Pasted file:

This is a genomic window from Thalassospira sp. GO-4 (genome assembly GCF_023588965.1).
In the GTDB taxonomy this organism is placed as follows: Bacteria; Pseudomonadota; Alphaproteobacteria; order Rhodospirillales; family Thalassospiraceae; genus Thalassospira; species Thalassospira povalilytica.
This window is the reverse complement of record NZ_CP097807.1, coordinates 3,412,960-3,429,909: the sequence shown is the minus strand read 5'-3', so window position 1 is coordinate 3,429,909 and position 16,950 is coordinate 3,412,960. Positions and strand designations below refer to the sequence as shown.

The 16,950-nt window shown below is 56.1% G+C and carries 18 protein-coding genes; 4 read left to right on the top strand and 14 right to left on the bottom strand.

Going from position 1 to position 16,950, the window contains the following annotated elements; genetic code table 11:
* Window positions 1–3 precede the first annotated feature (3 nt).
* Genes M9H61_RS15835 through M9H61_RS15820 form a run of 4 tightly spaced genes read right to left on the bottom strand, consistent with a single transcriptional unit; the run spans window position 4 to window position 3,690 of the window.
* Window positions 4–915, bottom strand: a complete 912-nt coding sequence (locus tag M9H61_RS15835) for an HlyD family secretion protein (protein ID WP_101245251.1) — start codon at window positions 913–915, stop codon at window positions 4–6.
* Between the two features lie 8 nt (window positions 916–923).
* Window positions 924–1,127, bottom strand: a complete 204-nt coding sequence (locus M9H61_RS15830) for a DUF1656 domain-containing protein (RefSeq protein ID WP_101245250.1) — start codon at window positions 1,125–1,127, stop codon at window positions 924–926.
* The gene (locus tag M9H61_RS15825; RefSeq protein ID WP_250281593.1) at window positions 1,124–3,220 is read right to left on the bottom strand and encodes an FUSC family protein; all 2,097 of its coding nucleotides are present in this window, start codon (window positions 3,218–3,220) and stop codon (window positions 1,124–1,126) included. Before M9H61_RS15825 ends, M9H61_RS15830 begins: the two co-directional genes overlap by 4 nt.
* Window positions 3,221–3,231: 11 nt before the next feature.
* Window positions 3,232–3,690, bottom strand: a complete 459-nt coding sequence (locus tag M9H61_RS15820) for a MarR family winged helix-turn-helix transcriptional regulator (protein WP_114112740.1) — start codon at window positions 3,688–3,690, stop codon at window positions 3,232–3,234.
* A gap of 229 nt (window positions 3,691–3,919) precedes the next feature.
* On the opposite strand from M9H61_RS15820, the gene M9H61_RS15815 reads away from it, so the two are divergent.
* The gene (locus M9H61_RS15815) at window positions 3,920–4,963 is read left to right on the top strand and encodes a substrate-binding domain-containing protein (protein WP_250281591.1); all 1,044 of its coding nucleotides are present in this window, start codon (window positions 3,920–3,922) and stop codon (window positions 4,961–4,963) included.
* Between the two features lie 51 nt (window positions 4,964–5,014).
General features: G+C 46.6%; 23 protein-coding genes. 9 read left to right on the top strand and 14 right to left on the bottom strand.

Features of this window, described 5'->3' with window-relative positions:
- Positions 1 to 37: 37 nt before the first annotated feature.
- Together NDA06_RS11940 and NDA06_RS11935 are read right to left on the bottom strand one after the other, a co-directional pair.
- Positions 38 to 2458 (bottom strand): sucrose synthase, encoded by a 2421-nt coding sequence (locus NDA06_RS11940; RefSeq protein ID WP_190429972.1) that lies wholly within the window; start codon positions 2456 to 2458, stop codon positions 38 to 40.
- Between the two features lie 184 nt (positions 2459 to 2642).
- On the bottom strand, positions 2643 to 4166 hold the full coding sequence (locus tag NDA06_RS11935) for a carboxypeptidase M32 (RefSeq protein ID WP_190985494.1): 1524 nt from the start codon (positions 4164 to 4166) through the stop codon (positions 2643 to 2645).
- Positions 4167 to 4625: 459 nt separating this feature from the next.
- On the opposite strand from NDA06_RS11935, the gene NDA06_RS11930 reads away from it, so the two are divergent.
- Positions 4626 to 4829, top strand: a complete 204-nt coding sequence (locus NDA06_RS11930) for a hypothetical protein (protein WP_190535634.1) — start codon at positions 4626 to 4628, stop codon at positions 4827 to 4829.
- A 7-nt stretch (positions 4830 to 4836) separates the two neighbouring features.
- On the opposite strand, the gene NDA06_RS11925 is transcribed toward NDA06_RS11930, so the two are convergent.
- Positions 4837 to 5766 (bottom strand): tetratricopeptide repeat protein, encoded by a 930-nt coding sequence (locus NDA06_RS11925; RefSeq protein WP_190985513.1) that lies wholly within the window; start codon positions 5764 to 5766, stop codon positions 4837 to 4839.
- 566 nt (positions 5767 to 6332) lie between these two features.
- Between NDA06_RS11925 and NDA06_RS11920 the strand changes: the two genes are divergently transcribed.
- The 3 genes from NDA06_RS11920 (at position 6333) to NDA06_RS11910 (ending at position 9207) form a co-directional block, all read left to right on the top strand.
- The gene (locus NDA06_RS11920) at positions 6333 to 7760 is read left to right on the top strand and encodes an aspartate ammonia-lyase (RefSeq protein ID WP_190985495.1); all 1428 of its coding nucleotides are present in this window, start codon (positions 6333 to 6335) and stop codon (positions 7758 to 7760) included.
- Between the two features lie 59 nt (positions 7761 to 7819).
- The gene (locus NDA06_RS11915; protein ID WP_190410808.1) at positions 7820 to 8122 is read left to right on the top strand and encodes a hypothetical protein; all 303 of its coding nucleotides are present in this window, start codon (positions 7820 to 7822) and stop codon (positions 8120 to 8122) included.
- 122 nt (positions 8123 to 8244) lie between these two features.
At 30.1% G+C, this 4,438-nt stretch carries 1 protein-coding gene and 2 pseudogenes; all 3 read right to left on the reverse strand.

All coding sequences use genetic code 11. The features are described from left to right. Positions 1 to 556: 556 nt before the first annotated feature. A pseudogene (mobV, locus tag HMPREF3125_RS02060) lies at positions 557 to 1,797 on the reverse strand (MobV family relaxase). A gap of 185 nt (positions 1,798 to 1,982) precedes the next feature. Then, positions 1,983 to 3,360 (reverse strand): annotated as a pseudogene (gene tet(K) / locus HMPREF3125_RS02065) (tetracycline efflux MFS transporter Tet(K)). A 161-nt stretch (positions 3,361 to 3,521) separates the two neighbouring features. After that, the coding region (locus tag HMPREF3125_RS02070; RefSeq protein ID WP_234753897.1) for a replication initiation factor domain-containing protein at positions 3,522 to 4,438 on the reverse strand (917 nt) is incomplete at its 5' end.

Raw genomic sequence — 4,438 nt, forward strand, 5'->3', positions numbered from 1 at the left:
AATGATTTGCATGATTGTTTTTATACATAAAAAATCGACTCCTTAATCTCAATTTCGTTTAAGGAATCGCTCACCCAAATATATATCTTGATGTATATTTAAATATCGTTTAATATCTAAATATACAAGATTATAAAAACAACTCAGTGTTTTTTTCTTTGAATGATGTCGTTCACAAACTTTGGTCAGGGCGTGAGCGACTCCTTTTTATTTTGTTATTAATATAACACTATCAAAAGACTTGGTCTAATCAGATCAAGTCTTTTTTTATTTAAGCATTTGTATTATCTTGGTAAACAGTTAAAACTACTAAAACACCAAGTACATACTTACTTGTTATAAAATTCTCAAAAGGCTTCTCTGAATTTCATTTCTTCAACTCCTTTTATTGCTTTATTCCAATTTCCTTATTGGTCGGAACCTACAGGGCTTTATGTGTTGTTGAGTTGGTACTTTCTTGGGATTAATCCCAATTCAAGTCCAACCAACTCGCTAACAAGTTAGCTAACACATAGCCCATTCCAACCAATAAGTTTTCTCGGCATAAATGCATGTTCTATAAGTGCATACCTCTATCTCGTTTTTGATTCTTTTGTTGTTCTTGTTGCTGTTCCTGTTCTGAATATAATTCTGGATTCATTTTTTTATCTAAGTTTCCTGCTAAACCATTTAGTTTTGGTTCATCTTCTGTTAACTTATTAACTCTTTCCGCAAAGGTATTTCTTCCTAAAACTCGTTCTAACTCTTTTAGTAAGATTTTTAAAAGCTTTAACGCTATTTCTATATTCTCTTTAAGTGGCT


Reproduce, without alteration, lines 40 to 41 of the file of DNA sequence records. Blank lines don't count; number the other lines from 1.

Raw genomic sequence — 4,438 nt, forward strand, 5'->3', positions numbered from 1 at the left:
AATGATTTGCATGATTGTTTTTATACATAAAAAATCGACTCCTTAATCTCAATTTCGTTTAAGGAATCGCTCACCCAAATATATATCTTGATGTATATTTAAATATCGTTTAATATCTAAATATACAAGATTATAAAAACAACTCAGTGTTTTTTTCTTTGAATGATGTCGTTCACAAACTTTGGTCAGGGCGTGAGCGACTCCTTTTTATTTTGTTATTAATATAACACTATCAAAAGACTTGGTCTAATCAGATCAAGTCTTTTTTTATTTAAGCATTTGTATTATCTTGGTAAACAGTTAAAACTACTAAAACACCAAGTACATACTTACTTGTTATAAAATTCTCAAAAGGCTTCTCTGAATTTCATTTCTTCAACTCCTTTTATTGCTTTATTCCAATTTCCTTATTGGTCGGAACCTACAGGGCTTTATGTGTTGTTGAGTTGGTACTTTCTTGGGATTAATCCCAATTCAAGTCCAACCAACTCGCTAACAAGTTAGCTAACACATAGCCCATTCCAACCAATAAGTTTTCTCGGCATAAATGCATGTTCTATAAGTGCATACCTCTATCTCGTTTTTGATTCTTTTGTTGTTCTTGTTGCTGTTCCTGTTCTGAATATAATTCTGGATTCATTTTTTTATCTAAGTTTCCTGCTAAACCATTTAGTTTTGGTTCATCTTCTGTTAACTTATTAACTCTTTCCGCAAAGGTATTTCTTCCTAAAACTCGTTCTAACTCTTTTAGTAAGATTTTTAAAAGCTTTAACGCTATTTCTATATTCTCTTTAAGTGGCT